Really, this crossover has the feel of a buttoned-down hot hatch. How does it work, as the Brits like to say, on the school run?
Ever since I began my effort to document some of the interesting machinery that shows up in car graveyards, the quantity of discarded Volvo 240s has remained steady. Back in the late 2000s, I’d had an idea that just about every 240 owner would make the transition from safe and sensible Swedish bricks to green and sensible Japanese hybrids, and that the transition would be wrapped up by the dawn of the 2020s. Such has not been the case, although the 1970s 240s are getting harder to find. Here’s a high-mile 245 in a mile-high junkyard.
When I’m searching car graveyards for interesting examples of automotive history, discarded rear-wheel-drive Volvos from the Swedish Brick era (roughly 1967 through 1998) have been easy enough to find over the last decade. Yes, 140s, 200s, 700s, 900s— I’ve been able to document each type. Even the pre-brick Amazon isn’t so hard to find in the big American U– Wrench– It yards. But the Amazon’s ancestor, the PV444/544, that’s a rare Junkyard Find, even though Americans could buy the PV544 through 1966.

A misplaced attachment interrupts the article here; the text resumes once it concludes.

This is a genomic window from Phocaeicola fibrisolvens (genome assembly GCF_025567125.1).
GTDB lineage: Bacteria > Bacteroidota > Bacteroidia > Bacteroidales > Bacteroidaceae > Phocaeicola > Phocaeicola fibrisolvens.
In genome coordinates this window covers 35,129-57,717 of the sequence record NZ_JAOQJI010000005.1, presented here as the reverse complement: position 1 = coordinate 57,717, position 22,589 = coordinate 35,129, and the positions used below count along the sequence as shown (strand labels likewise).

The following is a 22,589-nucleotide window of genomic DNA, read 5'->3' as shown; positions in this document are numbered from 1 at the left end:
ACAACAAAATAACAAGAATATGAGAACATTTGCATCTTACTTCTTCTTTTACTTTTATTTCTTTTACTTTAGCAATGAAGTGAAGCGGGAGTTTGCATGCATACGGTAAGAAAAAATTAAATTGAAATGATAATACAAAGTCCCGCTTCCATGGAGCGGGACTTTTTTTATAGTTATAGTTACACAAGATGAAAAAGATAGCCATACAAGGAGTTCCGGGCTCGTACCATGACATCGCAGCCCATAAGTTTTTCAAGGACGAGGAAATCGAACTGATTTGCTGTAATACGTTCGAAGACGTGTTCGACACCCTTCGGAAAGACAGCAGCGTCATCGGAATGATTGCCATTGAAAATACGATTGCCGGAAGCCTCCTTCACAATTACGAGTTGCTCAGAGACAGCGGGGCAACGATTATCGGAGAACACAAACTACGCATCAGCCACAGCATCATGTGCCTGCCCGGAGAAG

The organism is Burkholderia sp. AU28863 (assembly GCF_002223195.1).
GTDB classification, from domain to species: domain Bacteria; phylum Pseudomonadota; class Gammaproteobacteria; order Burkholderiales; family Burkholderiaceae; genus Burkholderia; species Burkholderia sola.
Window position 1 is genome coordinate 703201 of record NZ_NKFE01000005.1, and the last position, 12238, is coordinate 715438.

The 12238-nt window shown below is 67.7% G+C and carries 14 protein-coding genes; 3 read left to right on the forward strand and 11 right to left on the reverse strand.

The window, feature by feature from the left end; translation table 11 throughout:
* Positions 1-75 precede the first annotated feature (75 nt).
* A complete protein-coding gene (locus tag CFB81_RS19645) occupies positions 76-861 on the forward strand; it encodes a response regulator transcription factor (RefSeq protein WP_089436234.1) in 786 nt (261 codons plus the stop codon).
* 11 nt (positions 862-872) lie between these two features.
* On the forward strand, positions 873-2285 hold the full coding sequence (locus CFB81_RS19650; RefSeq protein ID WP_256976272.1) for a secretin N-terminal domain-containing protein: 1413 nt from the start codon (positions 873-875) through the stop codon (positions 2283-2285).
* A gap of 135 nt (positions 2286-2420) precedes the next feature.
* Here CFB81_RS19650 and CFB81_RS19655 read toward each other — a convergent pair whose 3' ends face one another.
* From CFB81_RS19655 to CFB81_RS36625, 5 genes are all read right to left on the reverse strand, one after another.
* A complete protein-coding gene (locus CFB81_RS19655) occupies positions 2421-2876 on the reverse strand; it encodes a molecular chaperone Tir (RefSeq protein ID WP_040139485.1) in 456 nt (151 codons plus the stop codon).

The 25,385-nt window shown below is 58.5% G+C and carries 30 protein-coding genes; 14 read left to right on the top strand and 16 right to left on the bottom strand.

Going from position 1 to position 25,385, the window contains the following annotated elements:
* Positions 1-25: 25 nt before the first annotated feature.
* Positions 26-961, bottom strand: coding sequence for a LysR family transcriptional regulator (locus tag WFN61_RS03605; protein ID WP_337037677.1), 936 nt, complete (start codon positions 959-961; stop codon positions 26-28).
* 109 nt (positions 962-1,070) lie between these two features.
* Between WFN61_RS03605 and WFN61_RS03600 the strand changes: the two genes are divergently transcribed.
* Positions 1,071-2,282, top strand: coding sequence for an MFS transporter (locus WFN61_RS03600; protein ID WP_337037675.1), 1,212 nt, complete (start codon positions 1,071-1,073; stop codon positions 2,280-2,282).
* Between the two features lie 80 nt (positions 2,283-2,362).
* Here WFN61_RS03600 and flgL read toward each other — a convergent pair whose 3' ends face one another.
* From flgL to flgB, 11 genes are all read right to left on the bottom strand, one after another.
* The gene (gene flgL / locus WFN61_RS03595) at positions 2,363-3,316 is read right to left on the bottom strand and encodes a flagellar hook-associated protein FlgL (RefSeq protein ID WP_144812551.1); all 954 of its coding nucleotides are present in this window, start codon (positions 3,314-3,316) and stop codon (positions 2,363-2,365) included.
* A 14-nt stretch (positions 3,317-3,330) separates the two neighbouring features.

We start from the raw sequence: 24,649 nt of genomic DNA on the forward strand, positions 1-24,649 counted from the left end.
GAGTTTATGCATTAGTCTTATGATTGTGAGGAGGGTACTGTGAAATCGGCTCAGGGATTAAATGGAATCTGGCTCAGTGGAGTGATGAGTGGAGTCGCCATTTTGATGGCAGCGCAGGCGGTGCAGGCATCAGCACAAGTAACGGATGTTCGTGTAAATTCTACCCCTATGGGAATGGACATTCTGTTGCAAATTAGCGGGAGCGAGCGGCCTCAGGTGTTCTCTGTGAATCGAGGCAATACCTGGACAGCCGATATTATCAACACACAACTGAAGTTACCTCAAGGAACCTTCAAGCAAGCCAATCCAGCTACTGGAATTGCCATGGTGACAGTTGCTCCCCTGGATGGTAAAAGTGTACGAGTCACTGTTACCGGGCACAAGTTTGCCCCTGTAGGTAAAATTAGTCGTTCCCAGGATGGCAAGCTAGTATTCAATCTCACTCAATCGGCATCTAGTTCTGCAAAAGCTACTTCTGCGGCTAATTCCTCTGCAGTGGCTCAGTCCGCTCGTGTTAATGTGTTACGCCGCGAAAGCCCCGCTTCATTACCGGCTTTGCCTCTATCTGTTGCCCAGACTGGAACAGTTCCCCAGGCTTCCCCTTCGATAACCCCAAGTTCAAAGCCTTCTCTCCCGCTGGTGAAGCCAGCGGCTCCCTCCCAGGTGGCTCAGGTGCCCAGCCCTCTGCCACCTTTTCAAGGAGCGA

I’m back with more boring used car content, a topic some of you apparently despise with a passion. Caution: More used-car discussion ahead, get out while you still can if this is the case! For the rest of you, let’s review the impractical car suggestions you’ve made that earned a spot on the Yes, I Like list.
Volvo Cars is plotting to buy out parent company Zhejiang Geely Holding and free itself of its Chinese joint venture. The Swedish (currently Swedish-Chinese) manufacturer has been hinting at the prospect of going public with an IPO, which most analysts believe would be bolstered by creating some distance from Geely.
While the Chinese Communist Party has ended mandates requiring electric vehicle firms from entering into joint ventures with established domestic businesses, the rule still exists for traditional automakers. However, the general assumption is that most will attempt to regain full ownership of their Chinese assets when the law is lifted next year. But critics are cautioning that the nation is under no obligation to maintain any commitment to foreign entities once they’ve split with their local partners.